It's a medical malpractice case.
You've sued your doctor.
You believe he was careless.
You believe his carelessness caused you harm and injury.
Your injuries are permanent.
We have a board-certified medical expert who confirms you have a valid case.
You believe your doctor was a drunk.
You believe he operated on you while drunk.
You believe he was under the influence of alcohol during your surgery.
Your attorney does not have hard proof that he was drunk.
He's trying to find hospital witnesses who will testify about your doctor's drinking habits.
He's trying to find documents that the hospital administration knew or should have know about your doctor's harmful alcohol abuse.
Your attorney requests your doctor's employment file from the hospital.
The hospital refuses to turn it over.
They argue it's irrelevant to the malpractice issues.
Your attorney has claimed in your lawsuit that the hospital was negligent for hiring this doctor based upon his past history.
Your attorney has argued that he needs to see your doctor's employment file in order to confirm that the hospital was careless in hiring your doctor.
The hospital argues that his employment file is privileged.
They argue that there's nothing in there that will help your attorney one way or another.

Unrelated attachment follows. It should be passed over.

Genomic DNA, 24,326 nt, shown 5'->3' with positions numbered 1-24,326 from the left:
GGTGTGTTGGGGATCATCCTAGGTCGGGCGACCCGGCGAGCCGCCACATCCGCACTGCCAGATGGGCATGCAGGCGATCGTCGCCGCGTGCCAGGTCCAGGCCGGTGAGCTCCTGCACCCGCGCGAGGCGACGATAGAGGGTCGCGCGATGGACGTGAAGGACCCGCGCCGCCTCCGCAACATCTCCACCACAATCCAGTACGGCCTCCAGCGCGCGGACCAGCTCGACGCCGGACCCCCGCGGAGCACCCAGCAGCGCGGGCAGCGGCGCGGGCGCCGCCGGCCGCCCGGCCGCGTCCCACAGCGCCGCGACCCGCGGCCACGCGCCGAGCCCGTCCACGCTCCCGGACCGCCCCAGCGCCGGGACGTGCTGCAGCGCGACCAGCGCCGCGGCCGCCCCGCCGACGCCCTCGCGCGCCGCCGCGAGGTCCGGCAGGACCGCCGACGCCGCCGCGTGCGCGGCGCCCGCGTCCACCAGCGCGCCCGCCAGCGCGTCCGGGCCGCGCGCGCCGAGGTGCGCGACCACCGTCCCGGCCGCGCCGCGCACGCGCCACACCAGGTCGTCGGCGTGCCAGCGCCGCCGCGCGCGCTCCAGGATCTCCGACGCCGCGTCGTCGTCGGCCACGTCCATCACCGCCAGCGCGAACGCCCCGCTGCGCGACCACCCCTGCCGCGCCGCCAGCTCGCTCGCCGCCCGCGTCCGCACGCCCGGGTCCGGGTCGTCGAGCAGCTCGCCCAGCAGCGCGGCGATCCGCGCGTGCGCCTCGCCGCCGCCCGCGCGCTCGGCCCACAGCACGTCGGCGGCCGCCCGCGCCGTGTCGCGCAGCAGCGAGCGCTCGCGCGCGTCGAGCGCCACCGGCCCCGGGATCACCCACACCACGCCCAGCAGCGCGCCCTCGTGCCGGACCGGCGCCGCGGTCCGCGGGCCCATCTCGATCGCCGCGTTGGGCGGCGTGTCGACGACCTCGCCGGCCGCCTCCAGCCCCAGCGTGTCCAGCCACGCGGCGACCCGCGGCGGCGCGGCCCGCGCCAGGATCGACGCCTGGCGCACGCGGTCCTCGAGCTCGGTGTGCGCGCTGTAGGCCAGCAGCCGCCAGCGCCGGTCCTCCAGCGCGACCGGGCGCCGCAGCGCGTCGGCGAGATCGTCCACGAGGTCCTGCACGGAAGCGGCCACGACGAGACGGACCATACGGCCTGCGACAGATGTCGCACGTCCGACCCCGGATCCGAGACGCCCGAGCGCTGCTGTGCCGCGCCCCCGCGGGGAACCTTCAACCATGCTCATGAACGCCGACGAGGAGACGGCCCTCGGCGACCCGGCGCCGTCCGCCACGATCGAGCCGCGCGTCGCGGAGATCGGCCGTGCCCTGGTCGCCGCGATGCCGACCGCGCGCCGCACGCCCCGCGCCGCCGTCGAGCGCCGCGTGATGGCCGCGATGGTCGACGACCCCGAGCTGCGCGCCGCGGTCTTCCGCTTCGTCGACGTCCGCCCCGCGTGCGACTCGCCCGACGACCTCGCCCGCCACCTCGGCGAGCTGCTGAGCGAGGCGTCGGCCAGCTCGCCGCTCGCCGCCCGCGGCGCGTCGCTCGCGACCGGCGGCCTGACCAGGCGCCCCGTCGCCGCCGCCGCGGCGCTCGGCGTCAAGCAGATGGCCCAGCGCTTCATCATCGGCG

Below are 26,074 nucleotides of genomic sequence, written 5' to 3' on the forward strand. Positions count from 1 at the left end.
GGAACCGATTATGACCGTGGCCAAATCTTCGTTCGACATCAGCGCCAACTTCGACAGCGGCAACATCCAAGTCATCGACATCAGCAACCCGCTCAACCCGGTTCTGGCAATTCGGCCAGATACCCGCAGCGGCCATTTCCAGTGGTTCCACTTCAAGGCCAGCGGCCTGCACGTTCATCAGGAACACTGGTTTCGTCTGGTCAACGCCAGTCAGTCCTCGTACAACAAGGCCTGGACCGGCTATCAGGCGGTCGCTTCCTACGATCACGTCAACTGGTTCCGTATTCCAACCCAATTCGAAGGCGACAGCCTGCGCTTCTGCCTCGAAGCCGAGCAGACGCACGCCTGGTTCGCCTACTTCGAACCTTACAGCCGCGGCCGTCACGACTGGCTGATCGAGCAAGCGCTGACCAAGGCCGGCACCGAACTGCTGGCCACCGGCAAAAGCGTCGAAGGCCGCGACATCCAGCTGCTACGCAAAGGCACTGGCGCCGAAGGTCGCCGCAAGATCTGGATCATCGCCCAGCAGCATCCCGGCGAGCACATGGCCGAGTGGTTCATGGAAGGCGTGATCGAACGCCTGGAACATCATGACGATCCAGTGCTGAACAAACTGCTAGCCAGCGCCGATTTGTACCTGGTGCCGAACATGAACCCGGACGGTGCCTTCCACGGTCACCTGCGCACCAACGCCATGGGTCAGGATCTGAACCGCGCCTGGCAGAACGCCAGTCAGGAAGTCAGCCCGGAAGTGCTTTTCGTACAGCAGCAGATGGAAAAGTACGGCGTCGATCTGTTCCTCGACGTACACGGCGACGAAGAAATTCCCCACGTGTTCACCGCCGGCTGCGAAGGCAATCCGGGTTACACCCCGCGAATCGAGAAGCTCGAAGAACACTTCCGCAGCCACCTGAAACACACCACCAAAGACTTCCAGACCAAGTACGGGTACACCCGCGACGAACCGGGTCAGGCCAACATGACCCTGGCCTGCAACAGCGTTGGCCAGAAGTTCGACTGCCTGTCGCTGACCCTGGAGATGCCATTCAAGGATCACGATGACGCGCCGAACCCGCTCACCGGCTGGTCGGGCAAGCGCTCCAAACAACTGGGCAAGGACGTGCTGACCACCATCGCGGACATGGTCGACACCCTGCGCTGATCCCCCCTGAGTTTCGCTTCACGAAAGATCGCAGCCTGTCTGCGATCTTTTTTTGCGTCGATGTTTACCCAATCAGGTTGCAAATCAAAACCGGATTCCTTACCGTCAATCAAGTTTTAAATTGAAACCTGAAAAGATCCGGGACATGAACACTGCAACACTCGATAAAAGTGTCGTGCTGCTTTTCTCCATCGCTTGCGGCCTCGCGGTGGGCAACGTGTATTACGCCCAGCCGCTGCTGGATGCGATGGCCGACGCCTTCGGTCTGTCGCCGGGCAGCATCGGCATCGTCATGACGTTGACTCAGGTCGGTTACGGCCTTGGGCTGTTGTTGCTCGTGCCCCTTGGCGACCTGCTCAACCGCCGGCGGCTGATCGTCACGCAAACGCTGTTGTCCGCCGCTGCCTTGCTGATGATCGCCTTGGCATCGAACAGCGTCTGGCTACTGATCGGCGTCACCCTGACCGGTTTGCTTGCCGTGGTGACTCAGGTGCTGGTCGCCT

They want us to take their word that what they are saying is true.
Remember the phrase 'Trust but verify'?
It applies in every type of civil lawsuit here in New York.
The problem is that there is no way to verify what the defense is saying is true unless they let us see his employment file.
Your attorney has a nagging suspicion that there is damaging information in there that will destroy their defense.
Your attorney believes, actually it's more than a hunch, that the hospital has documented many instances of this doctor's alcohol abuse while on duty.
Your attorney has spoken with a number of people associated with the hospital, off the record.
They all confirm that your doctor was an alcoholic.
They all confirm that the hospital administration and higher-ups knew full well of this doctor's alcohol abuse.
They all believe that the hospital did nothing to stop your doctor from practicing medicine at this hospital.
However, none of them are willing to come forward publicly to confirm that.
Doing so would risk their livelihood.
Doing so would get them fired.
Your attorney needs to find a way to get those employment records.
The only way he can do that is by having the judge order the hospital to turn them over.
The only way to get the judge to turn them over is if your attorney can tell the judge what is contained within those records.
That brings us to a Catch-22 situation.
Your attorney does not know exactly what is in those records.
He has a suspicion.
That suspicion alone is insufficient to get a judge to order the hospital to turn over those records.
Your attorney does not have actual proof from hospital employees that the hospital knew or should have known of this doctor's alcohol propensity.
The only legal alternative is to ask the judge to perform a private review of your doctor's employment records.